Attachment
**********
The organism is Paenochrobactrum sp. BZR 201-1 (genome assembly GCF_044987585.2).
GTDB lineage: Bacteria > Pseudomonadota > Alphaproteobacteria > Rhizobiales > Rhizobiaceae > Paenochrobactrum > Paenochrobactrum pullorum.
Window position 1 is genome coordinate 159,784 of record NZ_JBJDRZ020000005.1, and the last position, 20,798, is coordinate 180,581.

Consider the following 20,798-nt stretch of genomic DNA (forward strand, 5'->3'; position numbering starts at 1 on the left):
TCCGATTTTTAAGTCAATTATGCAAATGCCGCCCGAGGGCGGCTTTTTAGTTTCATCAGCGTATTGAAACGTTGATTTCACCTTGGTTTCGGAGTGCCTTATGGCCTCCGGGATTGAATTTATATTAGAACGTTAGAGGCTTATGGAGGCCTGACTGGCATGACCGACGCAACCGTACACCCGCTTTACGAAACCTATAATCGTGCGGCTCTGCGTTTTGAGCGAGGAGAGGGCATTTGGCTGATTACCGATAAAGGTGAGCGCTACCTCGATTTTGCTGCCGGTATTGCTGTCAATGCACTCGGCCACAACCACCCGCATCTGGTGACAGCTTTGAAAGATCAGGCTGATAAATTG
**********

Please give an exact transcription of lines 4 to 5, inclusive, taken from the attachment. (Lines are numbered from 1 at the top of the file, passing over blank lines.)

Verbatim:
Consider the following 20,798-nt stretch of genomic DNA (forward strand, 5'->3'; position numbering starts at 1 on the left):
TCCGATTTTTAAGTCAATTATGCAAATGCCGCCCGAGGGCGGCTTTTTAGTTTCATCAGCGTATTGAAACGTTGATTTCACCTTGGTTTCGGAGTGCCTTATGGCCTCCGGGATTGAATTTATATTAGAACGTTAGAGGCTTATGGAGGCCTGACTGGCATGACCGACGCAACCGTACACCCGCTTTACGAAACCTATAATCGTGCGGCTCTGCGTTTTGAGCGAGGAGAGGGCATTTGGCTGATTACCGATAAAGGTGAGCGCTACCTCGATTTTGCTGCCGGTATTGCTGTCAATGCACTCGGCCACAACCACCCGCATCTGGTGACAGCTTTGAAAGATCAGGCTGATAAATTG